How to handle feuding with family about helping to care for our mother who has dementia and lives with us

We had a huge argument and they will not talk to me nor will they help me. I'm just trying to figure out how to deal with them and how I can move forward.
Asked by Lisa

Hi Lisa,


I am sorry to hear of your family conflict. Taking care of a loved one, particularly one who has dementia is no easy matter. 


You mention having a “huge argument” recently.  Was this with your mother, or another loved one?  If they are not talking to you, this sounds like Stonewalling and an unhealthy communication style.  John Gottman talks about this and the “4 Horsemen of the Apocalypse,” which are also to be avoided.  You may want to look these up.  Then again, perhaps the individual needs some space for a short while which can be okay. Taking turns may be needed so that you also can have the space for yourself that you need.  Personal boundaries are essentially the limits or “rules” we set for ourselves within relationships.  On BetterHelp, there are often Groupinars held on this topic that you might be interested in, and sometimes even on more specific topics like caring for aging family. 


It is important to know your own worth and value.  It sounds like this is something you are beginning to question more and what is truly acceptable for you.  Our intuition is very powerful and it is telling you that something is not right.  I would trust and honor that.  In addition, notice what emotions are coming up for you and honor those.  If you feel like you are being taken advantage of in any way, you may need to set some limits.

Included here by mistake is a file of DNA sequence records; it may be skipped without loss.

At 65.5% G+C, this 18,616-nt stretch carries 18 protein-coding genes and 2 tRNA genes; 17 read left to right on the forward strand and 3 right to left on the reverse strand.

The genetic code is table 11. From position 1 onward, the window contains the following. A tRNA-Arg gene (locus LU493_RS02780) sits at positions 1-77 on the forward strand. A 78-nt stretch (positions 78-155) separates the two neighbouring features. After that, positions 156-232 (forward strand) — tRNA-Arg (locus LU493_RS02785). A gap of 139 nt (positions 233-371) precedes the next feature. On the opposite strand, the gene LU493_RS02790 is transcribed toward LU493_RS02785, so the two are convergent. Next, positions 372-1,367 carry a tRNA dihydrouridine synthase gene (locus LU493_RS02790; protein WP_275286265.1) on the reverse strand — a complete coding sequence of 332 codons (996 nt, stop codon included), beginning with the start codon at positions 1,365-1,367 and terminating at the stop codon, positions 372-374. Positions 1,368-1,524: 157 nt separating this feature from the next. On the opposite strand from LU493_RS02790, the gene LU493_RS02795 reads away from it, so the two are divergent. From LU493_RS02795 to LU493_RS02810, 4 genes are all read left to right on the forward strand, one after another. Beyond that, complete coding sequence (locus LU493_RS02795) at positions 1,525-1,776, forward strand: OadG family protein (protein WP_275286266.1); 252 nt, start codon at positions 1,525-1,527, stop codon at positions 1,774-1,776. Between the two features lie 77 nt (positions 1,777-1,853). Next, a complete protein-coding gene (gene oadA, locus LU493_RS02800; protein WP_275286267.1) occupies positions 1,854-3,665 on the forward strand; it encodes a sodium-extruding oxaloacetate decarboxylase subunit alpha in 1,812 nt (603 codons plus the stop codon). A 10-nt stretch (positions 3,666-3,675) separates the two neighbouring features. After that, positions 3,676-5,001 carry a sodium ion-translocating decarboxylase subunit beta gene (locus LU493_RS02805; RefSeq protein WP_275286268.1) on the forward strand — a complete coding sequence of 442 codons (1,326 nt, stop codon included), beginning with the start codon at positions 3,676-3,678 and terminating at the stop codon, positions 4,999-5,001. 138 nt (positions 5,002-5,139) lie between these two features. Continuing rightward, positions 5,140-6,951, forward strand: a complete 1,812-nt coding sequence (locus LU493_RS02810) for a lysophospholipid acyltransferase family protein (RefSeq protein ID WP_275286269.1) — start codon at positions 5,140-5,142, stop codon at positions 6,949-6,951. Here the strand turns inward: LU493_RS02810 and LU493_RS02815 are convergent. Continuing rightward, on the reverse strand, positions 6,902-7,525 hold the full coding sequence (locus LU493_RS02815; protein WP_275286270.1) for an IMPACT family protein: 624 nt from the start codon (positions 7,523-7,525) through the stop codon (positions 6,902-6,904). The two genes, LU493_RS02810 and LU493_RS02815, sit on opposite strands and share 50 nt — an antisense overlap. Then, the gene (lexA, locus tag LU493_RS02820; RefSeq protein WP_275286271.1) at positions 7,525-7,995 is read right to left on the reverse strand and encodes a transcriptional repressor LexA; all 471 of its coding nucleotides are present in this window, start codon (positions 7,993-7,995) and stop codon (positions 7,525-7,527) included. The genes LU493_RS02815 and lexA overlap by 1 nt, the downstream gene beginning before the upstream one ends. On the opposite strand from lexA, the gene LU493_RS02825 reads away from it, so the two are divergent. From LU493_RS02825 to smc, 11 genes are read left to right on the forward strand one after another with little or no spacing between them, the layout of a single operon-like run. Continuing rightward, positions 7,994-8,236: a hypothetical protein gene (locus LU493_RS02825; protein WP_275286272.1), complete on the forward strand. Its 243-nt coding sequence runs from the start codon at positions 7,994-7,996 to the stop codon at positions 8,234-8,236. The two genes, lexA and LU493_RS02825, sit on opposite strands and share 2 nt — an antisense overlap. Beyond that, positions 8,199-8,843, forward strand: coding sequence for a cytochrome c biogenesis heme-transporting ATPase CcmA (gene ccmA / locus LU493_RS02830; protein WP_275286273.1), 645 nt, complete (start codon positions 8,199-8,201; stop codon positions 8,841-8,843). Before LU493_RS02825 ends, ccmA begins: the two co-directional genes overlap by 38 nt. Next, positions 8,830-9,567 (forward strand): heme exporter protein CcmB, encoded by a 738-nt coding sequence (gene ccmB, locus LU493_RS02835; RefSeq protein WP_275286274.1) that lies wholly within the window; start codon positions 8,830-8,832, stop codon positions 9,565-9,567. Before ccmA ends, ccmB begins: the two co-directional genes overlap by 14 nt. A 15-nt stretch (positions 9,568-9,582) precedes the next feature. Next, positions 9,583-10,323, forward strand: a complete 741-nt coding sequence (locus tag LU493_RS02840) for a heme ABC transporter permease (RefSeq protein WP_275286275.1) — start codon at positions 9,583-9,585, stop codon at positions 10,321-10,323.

And know that is okay to say “no” and to be assertive.  It often does not feel comfortable to do so, especially if you are not one that is accustomed to being assertive.  And your family may respond to you differently if they are not accustomed to that behavior from you.  If you want to express some feelings towards them and set limits, start by speaking with “I Statements” and they may respond with less defensiveness.


I recommend to all my clients that they practice consistent self-care.  Do you feel like you are doing enough to take care of yourself?  Calming exercises like deep breathing, yoga and meditation can go a long way.  And many people also find journaling their thoughts and feelings very helpful.  This may be something you want to explore. 


I hope some of this helps.  If you decide to move forward in therapy, seek out a provider who has experience with the elderly, including those with dementia-related disorders.  And of course there is a lot of literature out there on the subject as well.  I know that there are many professionals on this platform who would be more than happy to help you! 


Good luck and be well,